From kragen@dnaco.net Fri Aug 7 13:01:39 1998
Date: Fri, 7 Aug 1998 13:01:37 -0400 (EDT)
From: Kragen
To: Hearer
Subject: Re: Re: Object tag crashes Internet Explorer 4.0
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On Tue, 28 Jul 1998, Hearer wrote:
> Several times on bugtraq people have used the words: turing-complete. Could
> you explain what this is?
A Turing machine is a simple automaton which happens to have been
proved to be capable of computing certain functions, and incapable of
computing others. A Turing machine is able to simulate my Pentium, so
it can compute any function my Pentium can calculate, and my Pentium
can easily simulate a Turing machine, so it can compute any function a
Turing machine can calculate, although they would differ widely in
speed. In this sense, my Pentium is equivalent to a Turing machine.
(This is not strictly true, actually, since all real computers have
finite memory, and a Turing machine has conceptually infinite memory,
but as long as you don't run out of memory in your computation, it's
true.)
In this sense, actually, all computers are equivalent to Turing
machines, except possibly for the chips in your wristwatch and your
four-function calculator.
A language in which one can describe how to compute any function a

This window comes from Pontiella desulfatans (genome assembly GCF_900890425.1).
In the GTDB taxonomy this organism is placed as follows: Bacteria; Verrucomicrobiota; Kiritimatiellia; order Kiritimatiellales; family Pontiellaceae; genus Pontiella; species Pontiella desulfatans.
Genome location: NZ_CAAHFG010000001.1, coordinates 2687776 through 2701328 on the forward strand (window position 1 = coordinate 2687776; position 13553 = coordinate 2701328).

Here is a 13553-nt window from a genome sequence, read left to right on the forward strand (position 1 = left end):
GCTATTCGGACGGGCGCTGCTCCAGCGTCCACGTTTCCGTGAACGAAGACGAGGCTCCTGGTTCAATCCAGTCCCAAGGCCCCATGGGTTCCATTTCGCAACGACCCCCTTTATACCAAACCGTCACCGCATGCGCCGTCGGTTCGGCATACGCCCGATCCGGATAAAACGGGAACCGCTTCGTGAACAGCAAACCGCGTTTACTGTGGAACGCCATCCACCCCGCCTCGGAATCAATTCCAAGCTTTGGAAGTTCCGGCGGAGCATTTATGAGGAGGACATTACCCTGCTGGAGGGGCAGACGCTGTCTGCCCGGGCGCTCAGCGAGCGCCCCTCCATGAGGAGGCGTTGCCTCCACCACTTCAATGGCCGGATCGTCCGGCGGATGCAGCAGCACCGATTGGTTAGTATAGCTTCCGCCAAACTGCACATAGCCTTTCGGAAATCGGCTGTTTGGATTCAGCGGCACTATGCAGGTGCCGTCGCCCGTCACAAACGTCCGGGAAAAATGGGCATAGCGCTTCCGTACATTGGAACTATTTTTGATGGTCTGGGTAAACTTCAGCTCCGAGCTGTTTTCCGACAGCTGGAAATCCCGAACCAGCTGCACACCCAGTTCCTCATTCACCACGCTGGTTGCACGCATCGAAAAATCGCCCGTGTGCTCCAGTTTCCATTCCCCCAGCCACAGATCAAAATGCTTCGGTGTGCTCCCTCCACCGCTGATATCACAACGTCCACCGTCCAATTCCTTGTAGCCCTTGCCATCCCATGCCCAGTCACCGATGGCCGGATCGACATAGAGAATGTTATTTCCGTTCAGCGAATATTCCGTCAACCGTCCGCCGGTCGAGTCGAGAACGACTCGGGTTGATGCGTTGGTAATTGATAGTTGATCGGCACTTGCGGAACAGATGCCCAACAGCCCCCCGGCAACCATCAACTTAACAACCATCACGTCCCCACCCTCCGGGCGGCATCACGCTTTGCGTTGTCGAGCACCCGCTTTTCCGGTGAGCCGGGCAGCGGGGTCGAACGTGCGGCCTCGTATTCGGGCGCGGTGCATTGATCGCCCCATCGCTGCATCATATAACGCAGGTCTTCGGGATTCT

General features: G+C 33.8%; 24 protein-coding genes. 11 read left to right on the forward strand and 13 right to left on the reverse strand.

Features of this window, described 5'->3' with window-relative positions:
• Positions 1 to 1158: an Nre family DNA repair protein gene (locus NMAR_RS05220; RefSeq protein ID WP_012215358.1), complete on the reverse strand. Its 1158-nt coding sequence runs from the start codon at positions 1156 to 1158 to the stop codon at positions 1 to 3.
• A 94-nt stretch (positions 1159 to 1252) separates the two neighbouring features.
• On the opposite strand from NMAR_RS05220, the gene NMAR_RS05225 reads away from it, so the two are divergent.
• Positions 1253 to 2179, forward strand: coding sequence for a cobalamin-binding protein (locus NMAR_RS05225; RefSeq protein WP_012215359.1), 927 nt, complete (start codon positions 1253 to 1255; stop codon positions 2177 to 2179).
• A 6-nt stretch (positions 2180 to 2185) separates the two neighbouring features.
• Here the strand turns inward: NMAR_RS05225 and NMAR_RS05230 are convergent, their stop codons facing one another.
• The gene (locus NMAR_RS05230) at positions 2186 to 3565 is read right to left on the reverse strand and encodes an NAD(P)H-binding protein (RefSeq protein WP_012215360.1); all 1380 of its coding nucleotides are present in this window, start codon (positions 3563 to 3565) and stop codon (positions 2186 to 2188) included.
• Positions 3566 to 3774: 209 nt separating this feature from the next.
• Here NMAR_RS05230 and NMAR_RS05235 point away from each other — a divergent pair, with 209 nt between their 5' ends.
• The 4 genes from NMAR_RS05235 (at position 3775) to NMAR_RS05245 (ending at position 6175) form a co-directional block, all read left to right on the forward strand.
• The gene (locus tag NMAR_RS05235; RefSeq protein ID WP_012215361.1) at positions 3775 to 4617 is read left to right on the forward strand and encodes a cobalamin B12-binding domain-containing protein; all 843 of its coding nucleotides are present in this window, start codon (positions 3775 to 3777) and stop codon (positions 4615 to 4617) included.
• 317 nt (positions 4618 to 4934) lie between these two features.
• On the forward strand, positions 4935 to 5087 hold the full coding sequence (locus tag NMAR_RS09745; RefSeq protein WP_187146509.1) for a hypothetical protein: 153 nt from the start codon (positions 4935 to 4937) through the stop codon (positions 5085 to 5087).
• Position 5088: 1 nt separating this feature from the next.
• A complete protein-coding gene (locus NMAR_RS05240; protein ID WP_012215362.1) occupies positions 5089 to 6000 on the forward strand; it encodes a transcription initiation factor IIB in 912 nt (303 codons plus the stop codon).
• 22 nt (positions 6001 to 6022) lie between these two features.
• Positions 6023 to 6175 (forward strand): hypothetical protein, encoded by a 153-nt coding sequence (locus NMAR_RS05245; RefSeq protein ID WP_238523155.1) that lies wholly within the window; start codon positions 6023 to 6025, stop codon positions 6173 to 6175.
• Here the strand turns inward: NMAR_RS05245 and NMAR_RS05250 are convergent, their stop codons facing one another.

Turing machine can compute is said to be Turing-equivalent or
Turing-complete.
HTML is not Turing-complete, in that the computations it specifies are
very simple: go to this page. fetch this image. go to this part of
this page. JavaScript is Turing-complete, though.
One of the classical questions about Turing machines is whether a
particular Turing machine will ever finish computing, given a
particular input. It can be proven that it is impossible for another
Turing machine to compute the answer to this question in the general
case, a proof which I can outline for you if you like. (This is the
"halting problem".) Since a Turing machine cannot compute the answer
to this question, there's no way my Pentium can compute it either.
There are simpler automata than Turing machines which can compute some
functions Turing machines can, but not others. Many of these automata
have a general decision procedure that can tell you whether or not they
will ever finish computing, given a particular input. Some examples
are the finite state automaton, the nondeterministic finite state
automaton, the pushdown automaton, and the deterministic pushdown
automaton. HTML lets you express finite state automata, but no more.
I hope this clarifies things instead of muddying them. :)
Kragen